Last night I went to see Harry Potter and found the movie to be completely boring. I had read Harry Potter and the Half Blood Prince when it came out in 2006, so I had some idea of the story. A couple of friends who came with me to the theater had never read the book, found themselves clueless, and left half-way through (perhaps that’s where the Half comes in).
Even though I knew the general story line, I found the progression of the scenes to be tedious. I guess I expect a movie to actually have a story that takes the viewer through from beginning to end, and not just a collection of scenes that are a trip down memory lane.
Even with knowing the general story, I found it hard to figure out why one scene followed another. Gone was the richness of plot found in the original book. Gone were some of the interesting characters. Gone was a sense of action and vitality.
But since this is a blog about reconnecting with nature, I started to think about the parallel between this film and watching nature. For some, watching nature can be excruciatingly boring. For others, it can be very exciting. Same thing with the Potter film.
So why is watching nature really exciting for me, while watching Potter was extremely boring?
My answer is simple. In my opinion, movies are supposed to have a story. I don’t go to movies to watch a bunch of unconnected scenes that flash across the screen. I expect to have an organized plot, with a beginning, a middle, and an end that resolves the problem or situation posed at the beginning.
Watching nature is completely different. There is no plot that we can see. There may be a beginning, a middle, and an end, but we don’t know what it is. There may be a plot, but again we have no idea what it is.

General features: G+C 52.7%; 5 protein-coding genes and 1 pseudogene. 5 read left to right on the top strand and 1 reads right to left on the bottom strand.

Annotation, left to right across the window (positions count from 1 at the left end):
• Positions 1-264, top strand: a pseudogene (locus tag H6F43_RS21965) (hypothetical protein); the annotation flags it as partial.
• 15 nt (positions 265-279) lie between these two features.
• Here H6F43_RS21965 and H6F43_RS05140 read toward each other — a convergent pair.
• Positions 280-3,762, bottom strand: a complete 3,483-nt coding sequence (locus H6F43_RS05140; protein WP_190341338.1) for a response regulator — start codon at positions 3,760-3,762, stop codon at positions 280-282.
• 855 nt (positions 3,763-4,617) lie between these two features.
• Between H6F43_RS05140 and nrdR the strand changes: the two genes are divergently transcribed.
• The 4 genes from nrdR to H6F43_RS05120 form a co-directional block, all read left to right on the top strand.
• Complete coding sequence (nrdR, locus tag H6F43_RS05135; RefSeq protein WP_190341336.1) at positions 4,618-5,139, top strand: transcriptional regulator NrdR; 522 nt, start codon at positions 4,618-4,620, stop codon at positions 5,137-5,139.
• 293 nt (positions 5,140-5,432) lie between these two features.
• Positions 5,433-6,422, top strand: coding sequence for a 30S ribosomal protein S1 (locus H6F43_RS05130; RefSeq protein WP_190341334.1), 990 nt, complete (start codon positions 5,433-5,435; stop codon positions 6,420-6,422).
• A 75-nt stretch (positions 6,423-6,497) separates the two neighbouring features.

Animal and plant lives are shrouded in mystery. Same for the weather. Same for the earth. We can describe animal and plant species and identify them by name, and we can describe ecological, geological, and climatological processes, but that doesn’t always give us a complete picture of what is happening around us as we sit and watch nature at work.
I know nothing about the bee that comes to collect pollen from a flower. Yes, I can often tell you the scientific name of the bee and the scientific name of the flower, but I know nothing about the rest of their lives. Where does this bee live? What does the bee do all day? What challenges does the plant with the flower face from other species of plants? These are all mysteries.
And so I can watch nature in the “Now” moment, observing what is going on without any expectations. Being in the “Now” moment allows me to be at peace with my surroundings, and witness without criticizing what I am seeing.
On the other hand, when I go to a Harry Potter film, I expect to be entertained by a plot, and I criticize when I am not. I still consider myself a Harry Potter fan, so I’m going to look forward to the next film after this one, but in the meanwhile I find watching nature much more interesting and engaging.